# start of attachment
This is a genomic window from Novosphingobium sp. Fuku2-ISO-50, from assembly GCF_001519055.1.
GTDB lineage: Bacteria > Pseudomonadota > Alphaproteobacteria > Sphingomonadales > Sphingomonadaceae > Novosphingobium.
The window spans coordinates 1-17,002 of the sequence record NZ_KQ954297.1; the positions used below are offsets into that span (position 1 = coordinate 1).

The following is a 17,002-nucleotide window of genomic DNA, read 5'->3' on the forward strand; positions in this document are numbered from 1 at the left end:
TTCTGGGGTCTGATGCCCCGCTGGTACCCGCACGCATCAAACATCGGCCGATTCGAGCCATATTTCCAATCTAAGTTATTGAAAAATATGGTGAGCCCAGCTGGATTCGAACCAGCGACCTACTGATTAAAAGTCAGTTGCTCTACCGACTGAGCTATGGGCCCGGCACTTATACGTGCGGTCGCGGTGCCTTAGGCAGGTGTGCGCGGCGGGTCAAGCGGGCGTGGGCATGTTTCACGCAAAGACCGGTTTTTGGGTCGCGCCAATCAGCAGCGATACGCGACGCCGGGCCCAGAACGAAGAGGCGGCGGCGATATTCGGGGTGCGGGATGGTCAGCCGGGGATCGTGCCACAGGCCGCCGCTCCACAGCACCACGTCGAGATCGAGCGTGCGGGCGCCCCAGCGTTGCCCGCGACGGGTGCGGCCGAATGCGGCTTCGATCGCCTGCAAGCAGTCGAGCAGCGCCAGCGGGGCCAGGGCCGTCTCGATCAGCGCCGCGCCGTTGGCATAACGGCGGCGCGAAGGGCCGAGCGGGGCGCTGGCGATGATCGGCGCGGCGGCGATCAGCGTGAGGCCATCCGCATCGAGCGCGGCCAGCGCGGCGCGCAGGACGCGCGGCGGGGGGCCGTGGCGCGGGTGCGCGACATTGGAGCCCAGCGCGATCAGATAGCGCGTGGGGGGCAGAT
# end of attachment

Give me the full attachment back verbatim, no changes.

This is a genomic window from Novosphingobium sp. Fuku2-ISO-50, from assembly GCF_001519055.1.
GTDB lineage: Bacteria > Pseudomonadota > Alphaproteobacteria > Sphingomonadales > Sphingomonadaceae > Novosphingobium.
The window spans coordinates 1-17,002 of the sequence record NZ_KQ954297.1; the positions used below are offsets into that span (position 1 = coordinate 1).

The following is a 17,002-nucleotide window of genomic DNA, read 5'->3' on the forward strand; positions in this document are numbered from 1 at the left end:
TTCTGGGGTCTGATGCCCCGCTGGTACCCGCACGCATCAAACATCGGCCGATTCGAGCCATATTTCCAATCTAAGTTATTGAAAAATATGGTGAGCCCAGCTGGATTCGAACCAGCGACCTACTGATTAAAAGTCAGTTGCTCTACCGACTGAGCTATGGGCCCGGCACTTATACGTGCGGTCGCGGTGCCTTAGGCAGGTGTGCGCGGCGGGTCAAGCGGGCGTGGGCATGTTTCACGCAAAGACCGGTTTTTGGGTCGCGCCAATCAGCAGCGATACGCGACGCCGGGCCCAGAACGAAGAGGCGGCGGCGATATTCGGGGTGCGGGATGGTCAGCCGGGGATCGTGCCACAGGCCGCCGCTCCACAGCACCACGTCGAGATCGAGCGTGCGGGCGCCCCAGCGTTGCCCGCGACGGGTGCGGCCGAATGCGGCTTCGATCGCCTGCAAGCAGTCGAGCAGCGCCAGCGGGGCCAGGGCCGTCTCGATCAGCGCCGCGCCGTTGGCATAACGGCGGCGCGAAGGGCCGAGCGGGGCGCTGGCGATGATCGGCGCGGCGGCGATCAGCGTGAGGCCATCCGCATCGAGCGCGGCCAGCGCGGCGCGCAGGACGCGCGGCGGGGGGCCGTGGCGCGGGTGCGCGACATTGGAGCCCAGCGCGATCAGATAGCGCGTGGGGGGCAGAT